PHOTO COURTESY OF NEW YORK DAILY NEWS Kristen Anderson-Lopez ’94 and her husband Robert Lopez won the Best Original Song Academy Award for “Let It Go,” from the Frozen soundtrack.
With Frozen 2 coming to theaters on Nov. 22, many of us are looking back on our middle school years, when Frozen made its debut. While we all know the soundtrack – you might have even belted out “Let It Go” with friends or sang along to the movie – what you might not know is that Kristen Anderson-Lopez ’94 and her husband, Robert Lopez, co-wrote it. Anderson-Lopez credits her time at the College for a portion of her musical career and success.
“My time at Williams laid the foundation for all of my work,” Anderson-Lopez said. She cited a feminist literature course and a music history course, as well as her psychology and theatre majors, as integral to her understanding of emotional stories and character arcs, which were important when writing the music for Frozen and Frozen 2.
Her experiences as a theatre major also helped her adapt her music for the Broadway production of Frozen The Musical. “I use the theory, technical skills, history and hands-on experience I downloaded as a theatre major every time I have a show in production,” Anderson-Lopez said.
Specific opportunities at the College such as tutorials and participation in a capella (Anderson-Lopez is a former Ephlat) also influenced her work on the Frozen series. “Certainly my tutorial about clinical approaches to family in crisis with Laurie Heatherington played an impactful role in the Frozen and Frozen 2 story room,” Anderson-Lopez said. “My experimental theatre work with Tina Sheppard was eye-opening about the way an ensemble works as a connected, breathing organism. And my time singing in the Ephlats is something I use as I build every demo recording with my husband.”
When asked what it is like to work with her husband on these big projects, Anderson-Lopez replied, “To truly answer this question, I’d have to write a book — and maybe I will someday.”
The musical power couple has great days as well as hard ones. “At its best, when Bobby and I are working in a place of flow and imagination, it’s like the greatest childhood playdate ever,” Anderson-Lopez said. “At its worst, it can look like two stressed-out, desperate egos who have lost all perspective because they are operating under the fallacy that if they make the wrong creative choice everything in their lives will fall apart and nobody will love them.”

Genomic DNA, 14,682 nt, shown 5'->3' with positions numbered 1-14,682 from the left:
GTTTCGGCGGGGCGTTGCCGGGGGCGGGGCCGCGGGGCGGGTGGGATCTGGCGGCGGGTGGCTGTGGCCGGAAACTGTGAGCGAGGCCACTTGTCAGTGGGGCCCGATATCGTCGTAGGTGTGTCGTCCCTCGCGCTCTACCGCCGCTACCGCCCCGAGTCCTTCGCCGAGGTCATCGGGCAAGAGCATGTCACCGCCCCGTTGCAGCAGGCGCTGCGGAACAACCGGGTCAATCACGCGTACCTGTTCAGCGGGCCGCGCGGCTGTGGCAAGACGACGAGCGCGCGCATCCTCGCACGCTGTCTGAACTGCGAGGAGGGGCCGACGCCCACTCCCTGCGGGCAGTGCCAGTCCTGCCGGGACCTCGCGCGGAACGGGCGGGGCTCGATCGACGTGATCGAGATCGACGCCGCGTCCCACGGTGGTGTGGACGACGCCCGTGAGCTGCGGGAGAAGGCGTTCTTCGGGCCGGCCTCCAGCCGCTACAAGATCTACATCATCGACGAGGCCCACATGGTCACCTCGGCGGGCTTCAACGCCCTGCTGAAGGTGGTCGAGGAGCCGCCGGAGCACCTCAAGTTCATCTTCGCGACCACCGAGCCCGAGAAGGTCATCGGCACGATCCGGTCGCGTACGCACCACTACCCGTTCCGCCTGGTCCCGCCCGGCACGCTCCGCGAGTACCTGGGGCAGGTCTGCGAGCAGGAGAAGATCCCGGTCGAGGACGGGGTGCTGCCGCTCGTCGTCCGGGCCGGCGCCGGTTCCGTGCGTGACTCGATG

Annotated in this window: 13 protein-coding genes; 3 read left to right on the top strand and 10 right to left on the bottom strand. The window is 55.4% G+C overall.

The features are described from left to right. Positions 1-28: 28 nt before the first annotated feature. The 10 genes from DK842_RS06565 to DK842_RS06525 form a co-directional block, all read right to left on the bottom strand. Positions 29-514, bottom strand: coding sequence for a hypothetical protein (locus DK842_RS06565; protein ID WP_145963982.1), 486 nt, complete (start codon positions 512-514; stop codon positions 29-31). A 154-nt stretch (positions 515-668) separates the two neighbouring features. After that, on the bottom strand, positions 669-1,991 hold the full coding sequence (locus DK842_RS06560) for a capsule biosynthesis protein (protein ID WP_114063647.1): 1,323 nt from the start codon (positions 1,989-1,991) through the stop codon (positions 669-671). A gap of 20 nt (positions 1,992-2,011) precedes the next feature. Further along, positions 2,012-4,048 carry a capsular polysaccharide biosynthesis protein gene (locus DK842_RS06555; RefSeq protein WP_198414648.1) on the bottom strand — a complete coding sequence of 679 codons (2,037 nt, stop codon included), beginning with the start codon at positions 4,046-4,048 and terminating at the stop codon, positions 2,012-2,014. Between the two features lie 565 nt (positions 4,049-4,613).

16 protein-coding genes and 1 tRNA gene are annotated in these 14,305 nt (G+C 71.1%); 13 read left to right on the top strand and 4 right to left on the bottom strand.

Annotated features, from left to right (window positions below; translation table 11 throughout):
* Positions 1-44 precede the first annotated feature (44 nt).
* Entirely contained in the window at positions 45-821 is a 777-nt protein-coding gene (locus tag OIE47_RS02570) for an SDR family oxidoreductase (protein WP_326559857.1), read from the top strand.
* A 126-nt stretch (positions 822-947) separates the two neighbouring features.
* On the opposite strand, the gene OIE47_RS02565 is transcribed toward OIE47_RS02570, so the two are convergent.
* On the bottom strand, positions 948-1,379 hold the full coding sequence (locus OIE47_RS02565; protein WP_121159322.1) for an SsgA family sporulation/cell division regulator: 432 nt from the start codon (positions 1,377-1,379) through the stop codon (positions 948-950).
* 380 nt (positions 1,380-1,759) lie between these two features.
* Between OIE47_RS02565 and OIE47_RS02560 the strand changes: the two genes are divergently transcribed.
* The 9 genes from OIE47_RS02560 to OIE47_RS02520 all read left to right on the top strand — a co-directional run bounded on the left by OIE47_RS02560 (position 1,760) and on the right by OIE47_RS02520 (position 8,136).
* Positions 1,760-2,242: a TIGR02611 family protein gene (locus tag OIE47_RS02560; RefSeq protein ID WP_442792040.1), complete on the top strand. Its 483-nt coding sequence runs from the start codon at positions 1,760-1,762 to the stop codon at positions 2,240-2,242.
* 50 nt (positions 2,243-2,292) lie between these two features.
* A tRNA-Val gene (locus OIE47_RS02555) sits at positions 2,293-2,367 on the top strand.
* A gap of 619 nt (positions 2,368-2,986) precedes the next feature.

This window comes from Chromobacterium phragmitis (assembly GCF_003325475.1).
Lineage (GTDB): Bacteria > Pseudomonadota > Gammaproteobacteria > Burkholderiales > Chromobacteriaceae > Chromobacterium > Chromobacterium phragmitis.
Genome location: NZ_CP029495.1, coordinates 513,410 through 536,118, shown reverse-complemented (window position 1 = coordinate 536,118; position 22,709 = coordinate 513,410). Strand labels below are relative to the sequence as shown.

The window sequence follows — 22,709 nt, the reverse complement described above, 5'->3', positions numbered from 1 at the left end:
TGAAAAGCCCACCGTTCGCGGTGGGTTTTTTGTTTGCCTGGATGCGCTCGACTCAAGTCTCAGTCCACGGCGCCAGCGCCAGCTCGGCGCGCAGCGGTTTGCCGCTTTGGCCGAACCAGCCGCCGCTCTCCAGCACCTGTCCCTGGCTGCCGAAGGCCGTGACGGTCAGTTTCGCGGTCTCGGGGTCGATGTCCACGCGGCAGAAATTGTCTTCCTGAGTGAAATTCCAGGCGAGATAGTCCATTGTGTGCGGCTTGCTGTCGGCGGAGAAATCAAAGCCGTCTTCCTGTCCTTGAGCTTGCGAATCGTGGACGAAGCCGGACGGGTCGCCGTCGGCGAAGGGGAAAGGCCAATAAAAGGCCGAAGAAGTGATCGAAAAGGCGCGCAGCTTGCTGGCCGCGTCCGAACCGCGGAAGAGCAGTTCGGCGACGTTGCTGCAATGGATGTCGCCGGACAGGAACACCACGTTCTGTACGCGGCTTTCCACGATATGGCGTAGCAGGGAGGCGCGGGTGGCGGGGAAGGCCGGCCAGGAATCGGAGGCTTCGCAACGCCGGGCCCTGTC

Writing does not always come easily, even for professionals like Anderson-Lopez. “The shocking truth about what we do is that no matter how many songs you’ve written, no matter how many awards you’ve won, every song is like learning to write a song again,” she said. “We have to start with who is singing, why they have to sing and what they will discover or decide by the end of the song.” She additionally referred to alum Stephen Sondheim ’50, quoting a motto of his, “Content dictates form.”
The process for writing was also complicated. Anderson-Lopez and her husband attended hours upon hours of meetings with their collaborators at Disney Animation to discuss the story and characters in the movies before getting started on writing the music. “We then bring that information to the piano and the blank page, get into ‘beginners mind’ and start sketching lyrics or tunes,” Anderson-Lopez said. “Once we find a lyric or a melody that feels right for the moment we follow our gut and build the song bit by bit.”
Many exciting things were happening all at the same time for Anderson-Lopez and her husband. Sometimes, they struggled for adequate face-time with their colleagues when writing for Frozen 2. “We were all simultaneously adapting the original Frozen into a Broadway musical for the stage, our collaborator Jennifer Lee was promoted to chief creative officer of Disney Animation, [and] we lived on separate coasts in separate time-zones and we are all raising children,” Anderson-Lopez said.
After this incredible feat, it’s exciting to imagine what’s next for Anderson-Lopez. When asked if she had any dream projects in mind, she replied, “We have a few dream-projects in the works right now.” She can’t announce any of these yet, but is excited about what is coming up for her and her husband.
Anderson-Lopez looks back on her time at the College very fondly. She said, “I must confess, a dream project of mine is creating an artistic retreat in the Purple Valley. Someday. . .” Perhaps Williamstown can look forward to Anderson-Lopez’s return in the future.